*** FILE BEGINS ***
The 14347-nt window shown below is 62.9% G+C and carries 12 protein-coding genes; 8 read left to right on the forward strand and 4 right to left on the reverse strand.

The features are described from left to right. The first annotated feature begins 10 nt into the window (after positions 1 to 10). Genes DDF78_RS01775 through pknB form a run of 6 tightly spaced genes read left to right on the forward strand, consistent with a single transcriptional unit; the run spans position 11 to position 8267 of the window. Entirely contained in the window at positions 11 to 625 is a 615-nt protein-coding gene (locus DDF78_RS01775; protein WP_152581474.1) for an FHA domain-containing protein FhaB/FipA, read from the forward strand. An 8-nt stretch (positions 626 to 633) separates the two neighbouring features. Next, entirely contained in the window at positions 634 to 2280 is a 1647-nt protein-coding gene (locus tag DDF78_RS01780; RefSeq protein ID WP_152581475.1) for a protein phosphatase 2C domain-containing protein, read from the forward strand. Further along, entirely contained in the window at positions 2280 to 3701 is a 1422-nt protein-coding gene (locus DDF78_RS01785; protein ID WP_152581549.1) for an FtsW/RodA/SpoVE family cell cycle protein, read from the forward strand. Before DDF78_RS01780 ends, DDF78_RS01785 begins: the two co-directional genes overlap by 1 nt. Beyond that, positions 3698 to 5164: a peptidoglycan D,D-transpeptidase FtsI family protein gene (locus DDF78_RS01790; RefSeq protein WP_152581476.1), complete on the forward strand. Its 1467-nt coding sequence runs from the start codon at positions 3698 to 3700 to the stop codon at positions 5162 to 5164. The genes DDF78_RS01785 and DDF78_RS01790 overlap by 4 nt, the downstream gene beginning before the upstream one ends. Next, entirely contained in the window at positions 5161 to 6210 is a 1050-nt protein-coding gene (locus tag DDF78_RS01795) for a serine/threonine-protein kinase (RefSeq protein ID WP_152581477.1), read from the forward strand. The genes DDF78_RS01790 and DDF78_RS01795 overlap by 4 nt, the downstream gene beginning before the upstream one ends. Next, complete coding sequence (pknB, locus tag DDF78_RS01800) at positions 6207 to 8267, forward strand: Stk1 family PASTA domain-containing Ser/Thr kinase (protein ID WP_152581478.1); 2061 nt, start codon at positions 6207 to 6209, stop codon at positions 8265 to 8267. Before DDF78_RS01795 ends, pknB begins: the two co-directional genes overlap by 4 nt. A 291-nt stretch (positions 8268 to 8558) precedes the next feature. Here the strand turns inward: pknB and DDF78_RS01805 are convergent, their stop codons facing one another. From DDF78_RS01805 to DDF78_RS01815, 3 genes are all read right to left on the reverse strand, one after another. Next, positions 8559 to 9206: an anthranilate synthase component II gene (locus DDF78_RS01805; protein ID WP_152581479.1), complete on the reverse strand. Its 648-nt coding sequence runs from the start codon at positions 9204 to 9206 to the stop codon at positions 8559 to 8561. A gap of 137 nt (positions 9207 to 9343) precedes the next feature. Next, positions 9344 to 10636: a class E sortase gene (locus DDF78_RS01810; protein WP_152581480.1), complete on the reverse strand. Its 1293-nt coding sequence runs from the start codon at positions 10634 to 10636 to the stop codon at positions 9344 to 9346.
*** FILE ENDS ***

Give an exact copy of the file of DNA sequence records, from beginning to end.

The 14347-nt window shown below is 62.9% G+C and carries 12 protein-coding genes; 8 read left to right on the forward strand and 4 right to left on the reverse strand.

The features are described from left to right. The first annotated feature begins 10 nt into the window (after positions 1 to 10). Genes DDF78_RS01775 through pknB form a run of 6 tightly spaced genes read left to right on the forward strand, consistent with a single transcriptional unit; the run spans position 11 to position 8267 of the window. Entirely contained in the window at positions 11 to 625 is a 615-nt protein-coding gene (locus DDF78_RS01775; protein WP_152581474.1) for an FHA domain-containing protein FhaB/FipA, read from the forward strand. An 8-nt stretch (positions 626 to 633) separates the two neighbouring features. Next, entirely contained in the window at positions 634 to 2280 is a 1647-nt protein-coding gene (locus tag DDF78_RS01780; RefSeq protein ID WP_152581475.1) for a protein phosphatase 2C domain-containing protein, read from the forward strand. Further along, entirely contained in the window at positions 2280 to 3701 is a 1422-nt protein-coding gene (locus DDF78_RS01785; protein ID WP_152581549.1) for an FtsW/RodA/SpoVE family cell cycle protein, read from the forward strand. Before DDF78_RS01780 ends, DDF78_RS01785 begins: the two co-directional genes overlap by 1 nt. Beyond that, positions 3698 to 5164: a peptidoglycan D,D-transpeptidase FtsI family protein gene (locus DDF78_RS01790; RefSeq protein WP_152581476.1), complete on the forward strand. Its 1467-nt coding sequence runs from the start codon at positions 3698 to 3700 to the stop codon at positions 5162 to 5164. The genes DDF78_RS01785 and DDF78_RS01790 overlap by 4 nt, the downstream gene beginning before the upstream one ends. Next, entirely contained in the window at positions 5161 to 6210 is a 1050-nt protein-coding gene (locus tag DDF78_RS01795) for a serine/threonine-protein kinase (RefSeq protein ID WP_152581477.1), read from the forward strand. The genes DDF78_RS01790 and DDF78_RS01795 overlap by 4 nt, the downstream gene beginning before the upstream one ends. Next, complete coding sequence (pknB, locus tag DDF78_RS01800) at positions 6207 to 8267, forward strand: Stk1 family PASTA domain-containing Ser/Thr kinase (protein ID WP_152581478.1); 2061 nt, start codon at positions 6207 to 6209, stop codon at positions 8265 to 8267. Before DDF78_RS01795 ends, pknB begins: the two co-directional genes overlap by 4 nt. A 291-nt stretch (positions 8268 to 8558) precedes the next feature. Here the strand turns inward: pknB and DDF78_RS01805 are convergent, their stop codons facing one another. From DDF78_RS01805 to DDF78_RS01815, 3 genes are all read right to left on the reverse strand, one after another. Next, positions 8559 to 9206: an anthranilate synthase component II gene (locus DDF78_RS01805; protein ID WP_152581479.1), complete on the reverse strand. Its 648-nt coding sequence runs from the start codon at positions 9204 to 9206 to the stop codon at positions 8559 to 8561. A gap of 137 nt (positions 9207 to 9343) precedes the next feature. Next, positions 9344 to 10636: a class E sortase gene (locus DDF78_RS01810; protein WP_152581480.1), complete on the reverse strand. Its 1293-nt coding sequence runs from the start codon at positions 10634 to 10636 to the stop codon at positions 9344 to 9346.